Yesterday, I attended a screening of a documentary entitled The Bhagavad Gita at the Rubin Museum in NYC. Perhaps it’s the years of reading distorted descriptions about Hinduism and its texts that tend to make me weary of these types of efforts, but I decided to hop on the subway and view the documentary. Plus, I also had an inkling that this documentary was going to be different because my friend, Gadadhara Pandit Dasa, the Hindu Chaplain at NYU and Columbia, was a speaker in the documentary and was also present for the following Q&A. My gut was right – the documentary was truly well done and incredibly unique.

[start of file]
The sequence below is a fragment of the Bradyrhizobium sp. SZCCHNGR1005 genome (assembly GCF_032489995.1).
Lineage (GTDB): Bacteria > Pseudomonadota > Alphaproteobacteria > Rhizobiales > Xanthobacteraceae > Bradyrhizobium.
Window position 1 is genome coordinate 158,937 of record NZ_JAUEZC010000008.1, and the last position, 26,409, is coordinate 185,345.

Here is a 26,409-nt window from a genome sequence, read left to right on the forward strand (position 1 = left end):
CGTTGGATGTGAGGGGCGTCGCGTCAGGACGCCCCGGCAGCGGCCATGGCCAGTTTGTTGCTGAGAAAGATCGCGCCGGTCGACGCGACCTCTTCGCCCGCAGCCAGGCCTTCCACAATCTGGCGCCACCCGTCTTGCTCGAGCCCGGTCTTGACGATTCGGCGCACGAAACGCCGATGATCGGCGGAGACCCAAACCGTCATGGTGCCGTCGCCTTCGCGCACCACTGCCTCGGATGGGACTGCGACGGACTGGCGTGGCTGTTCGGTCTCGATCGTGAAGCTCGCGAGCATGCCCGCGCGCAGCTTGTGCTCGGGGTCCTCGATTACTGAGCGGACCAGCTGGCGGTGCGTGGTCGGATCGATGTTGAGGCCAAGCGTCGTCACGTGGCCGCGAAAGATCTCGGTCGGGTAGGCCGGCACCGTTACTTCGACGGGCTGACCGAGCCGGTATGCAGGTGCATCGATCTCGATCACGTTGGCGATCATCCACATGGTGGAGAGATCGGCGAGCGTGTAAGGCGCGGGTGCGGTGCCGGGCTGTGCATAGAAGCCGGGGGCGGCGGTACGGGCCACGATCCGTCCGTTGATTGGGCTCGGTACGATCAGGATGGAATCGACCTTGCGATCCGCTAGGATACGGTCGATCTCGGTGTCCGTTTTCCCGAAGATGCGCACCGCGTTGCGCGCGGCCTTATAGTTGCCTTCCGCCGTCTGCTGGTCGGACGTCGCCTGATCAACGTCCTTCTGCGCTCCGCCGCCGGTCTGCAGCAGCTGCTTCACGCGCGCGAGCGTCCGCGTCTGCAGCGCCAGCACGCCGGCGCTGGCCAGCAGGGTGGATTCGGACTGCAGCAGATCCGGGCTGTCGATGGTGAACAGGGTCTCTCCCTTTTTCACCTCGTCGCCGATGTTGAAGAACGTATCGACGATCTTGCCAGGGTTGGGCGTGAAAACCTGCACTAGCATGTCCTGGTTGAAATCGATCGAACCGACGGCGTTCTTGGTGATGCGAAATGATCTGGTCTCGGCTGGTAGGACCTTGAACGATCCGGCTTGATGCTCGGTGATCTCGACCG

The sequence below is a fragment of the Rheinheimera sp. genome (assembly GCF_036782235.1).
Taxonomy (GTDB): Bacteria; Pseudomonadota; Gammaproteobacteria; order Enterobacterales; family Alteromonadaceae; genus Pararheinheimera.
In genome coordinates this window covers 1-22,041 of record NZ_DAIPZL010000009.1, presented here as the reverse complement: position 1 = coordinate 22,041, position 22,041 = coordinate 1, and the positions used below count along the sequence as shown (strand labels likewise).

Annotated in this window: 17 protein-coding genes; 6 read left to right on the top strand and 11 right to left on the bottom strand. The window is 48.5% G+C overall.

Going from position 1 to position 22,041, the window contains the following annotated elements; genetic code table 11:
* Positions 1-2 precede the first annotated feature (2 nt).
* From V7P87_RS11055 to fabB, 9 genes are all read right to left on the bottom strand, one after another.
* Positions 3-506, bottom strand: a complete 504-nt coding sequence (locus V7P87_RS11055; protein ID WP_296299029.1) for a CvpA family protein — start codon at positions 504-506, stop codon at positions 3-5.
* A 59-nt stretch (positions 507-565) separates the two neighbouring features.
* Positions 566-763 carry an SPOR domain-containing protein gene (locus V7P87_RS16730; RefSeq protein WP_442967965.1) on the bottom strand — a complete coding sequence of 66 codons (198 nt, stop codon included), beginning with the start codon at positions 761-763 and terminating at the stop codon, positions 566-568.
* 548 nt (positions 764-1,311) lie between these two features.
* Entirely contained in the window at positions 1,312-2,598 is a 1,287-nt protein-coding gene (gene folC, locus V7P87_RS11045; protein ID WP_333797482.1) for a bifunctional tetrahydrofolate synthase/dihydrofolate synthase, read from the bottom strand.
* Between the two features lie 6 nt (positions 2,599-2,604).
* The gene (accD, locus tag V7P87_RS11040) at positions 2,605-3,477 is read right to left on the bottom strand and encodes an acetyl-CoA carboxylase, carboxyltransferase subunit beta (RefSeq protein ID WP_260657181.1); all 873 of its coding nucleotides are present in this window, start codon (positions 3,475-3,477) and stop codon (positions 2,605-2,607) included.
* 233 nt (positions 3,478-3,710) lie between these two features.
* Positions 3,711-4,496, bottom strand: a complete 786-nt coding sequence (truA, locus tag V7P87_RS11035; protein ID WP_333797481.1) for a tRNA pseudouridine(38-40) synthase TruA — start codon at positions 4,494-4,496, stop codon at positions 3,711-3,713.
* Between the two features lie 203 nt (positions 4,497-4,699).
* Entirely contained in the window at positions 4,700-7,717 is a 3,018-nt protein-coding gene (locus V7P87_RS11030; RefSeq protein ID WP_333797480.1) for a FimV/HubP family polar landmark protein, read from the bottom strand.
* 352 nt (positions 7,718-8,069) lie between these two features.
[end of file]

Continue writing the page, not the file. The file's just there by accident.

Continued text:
Instead of presenting ludicrous interpretations that countless Hindu “scholars” in academia tend to offer, the documentary presented the Gita with a deep sense of respect and dignity. Moreover, it offered views from individuals who have been inspired by the Gita – from composers to screenwriters to a Hindu monk. It was refreshing to be presented with non-academic, non-scholar perspectives on this ancient book held sacred by Hindus around the world. The film can viewed online at http://www.learner.org/courses/worldlit/gita/watch/.